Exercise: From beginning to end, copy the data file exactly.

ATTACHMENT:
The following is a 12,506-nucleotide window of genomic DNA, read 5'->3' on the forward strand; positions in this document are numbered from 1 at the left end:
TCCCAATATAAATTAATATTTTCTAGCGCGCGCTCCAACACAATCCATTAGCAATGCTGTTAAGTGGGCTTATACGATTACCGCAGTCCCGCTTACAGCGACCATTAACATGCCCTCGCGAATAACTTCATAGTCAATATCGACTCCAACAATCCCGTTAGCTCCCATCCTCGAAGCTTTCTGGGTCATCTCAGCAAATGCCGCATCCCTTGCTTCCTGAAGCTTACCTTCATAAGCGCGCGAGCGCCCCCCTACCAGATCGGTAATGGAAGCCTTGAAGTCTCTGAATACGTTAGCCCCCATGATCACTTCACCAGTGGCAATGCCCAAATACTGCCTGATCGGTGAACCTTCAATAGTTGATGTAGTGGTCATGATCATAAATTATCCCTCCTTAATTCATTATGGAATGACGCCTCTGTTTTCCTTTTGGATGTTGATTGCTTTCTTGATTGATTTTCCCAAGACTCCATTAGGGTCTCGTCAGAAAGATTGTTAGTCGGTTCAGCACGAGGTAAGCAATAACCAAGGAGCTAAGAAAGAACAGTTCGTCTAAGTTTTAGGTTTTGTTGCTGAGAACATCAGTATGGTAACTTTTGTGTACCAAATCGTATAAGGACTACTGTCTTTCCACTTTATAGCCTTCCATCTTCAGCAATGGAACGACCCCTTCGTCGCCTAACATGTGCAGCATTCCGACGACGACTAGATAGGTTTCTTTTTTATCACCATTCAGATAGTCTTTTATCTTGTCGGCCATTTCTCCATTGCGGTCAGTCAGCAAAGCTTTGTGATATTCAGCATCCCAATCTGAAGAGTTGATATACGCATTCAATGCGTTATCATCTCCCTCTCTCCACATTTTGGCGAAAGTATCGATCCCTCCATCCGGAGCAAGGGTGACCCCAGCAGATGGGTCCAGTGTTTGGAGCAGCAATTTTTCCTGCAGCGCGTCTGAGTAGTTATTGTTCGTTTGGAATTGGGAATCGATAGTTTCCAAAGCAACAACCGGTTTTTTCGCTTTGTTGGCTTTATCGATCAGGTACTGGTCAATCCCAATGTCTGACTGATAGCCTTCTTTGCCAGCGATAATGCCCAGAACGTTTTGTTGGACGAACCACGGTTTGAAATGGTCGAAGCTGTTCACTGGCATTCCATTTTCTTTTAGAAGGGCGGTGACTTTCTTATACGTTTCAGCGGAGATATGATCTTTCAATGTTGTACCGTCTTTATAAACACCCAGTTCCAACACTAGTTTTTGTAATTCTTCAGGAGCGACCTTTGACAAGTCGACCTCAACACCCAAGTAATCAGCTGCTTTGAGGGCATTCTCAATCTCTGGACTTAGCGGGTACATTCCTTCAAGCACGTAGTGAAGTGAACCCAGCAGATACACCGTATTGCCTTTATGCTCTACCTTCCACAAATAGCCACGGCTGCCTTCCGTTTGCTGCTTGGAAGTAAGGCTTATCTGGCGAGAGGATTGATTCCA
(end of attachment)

The following is a 12,506-nucleotide window of genomic DNA, read 5'->3' on the forward strand; positions in this document are numbered from 1 at the left end:
TCCCAATATAAATTAATATTTTCTAGCGCGCGCTCCAACACAATCCATTAGCAATGCTGTTAAGTGGGCTTATACGATTACCGCAGTCCCGCTTACAGCGACCATTAACATGCCCTCGCGAATAACTTCATAGTCAATATCGACTCCAACAATCCCGTTAGCTCCCATCCTCGAAGCTTTCTGGGTCATCTCAGCAAATGCCGCATCCCTTGCTTCCTGAAGCTTACCTTCATAAGCGCGCGAGCGCCCCCCTACCAGATCGGTAATGGAAGCCTTGAAGTCTCTGAATACGTTAGCCCCCATGATCACTTCACCAGTGGCAATGCCCAAATACTGCCTGATCGGTGAACCTTCAATAGTTGATGTAGTGGTCATGATCATAAATTATCCCTCCTTAATTCATTATGGAATGACGCCTCTGTTTTCCTTTTGGATGTTGATTGCTTTCTTGATTGATTTTCCCAAGACTCCATTAGGGTCTCGTCAGAAAGATTGTTAGTCGGTTCAGCACGAGGTAAGCAATAACCAAGGAGCTAAGAAAGAACAGTTCGTCTAAGTTTTAGGTTTTGTTGCTGAGAACATCAGTATGGTAACTTTTGTGTACCAAATCGTATAAGGACTACTGTCTTTCCACTTTATAGCCTTCCATCTTCAGCAATGGAACGACCCCTTCGTCGCCTAACATGTGCAGCATTCCGACGACGACTAGATAGGTTTCTTTTTTATCACCATTCAGATAGTCTTTTATCTTGTCGGCCATTTCTCCATTGCGGTCAGTCAGCAAAGCTTTGTGATATTCAGCATCCCAATCTGAAGAGTTGATATACGCATTCAATGCGTTATCATCTCCCTCTCTCCACATTTTGGCGAAAGTATCGATCCCTCCATCCGGAGCAAGGGTGACCCCAGCAGATGGGTCCAGTGTTTGGAGCAGCAATTTTTCCTGCAGCGCGTCTGAGTAGTTATTGTTCGTTTGGAATTGGGAATCGATAGTTTCCAAAGCAACAACCGGTTTTTTCGCTTTGTTGGCTTTATCGATCAGGTACTGGTCAATCCCAATGTCTGACTGATAGCCTTCTTTGCCAGCGATAATGCCCAGAACGTTTTGTTGGACGAACCACGGTTTGAAATGGTCGAAGCTGTTCACTGGCATTCCATTTTCTTTTAGAAGGGCGGTGACTTTCTTATACGTTTCAGCGGAGATATGATCTTTCAATGTTGTACCGTCTTTATAAACACCCAGTTCCAACACTAGTTTTTGTAATTCTTCAGGAGCGACCTTTGACAAGTCGACCTCAACACCCAAGTAATCAGCTGCTTTGAGGGCATTCTCAATCTCTGGACTTAGCGGGTACATTCCTTCAAGCACGTAGTGAAGTGAACCCAGCAGATACACCGTATTGCCTTTATGCTCTACCTTCCACAAATAGCCACGGCTGCCTTCCGTTTGCTGCTTGGAAGTAAGGCTTATCTGGCGAGAGGATTGATTCCA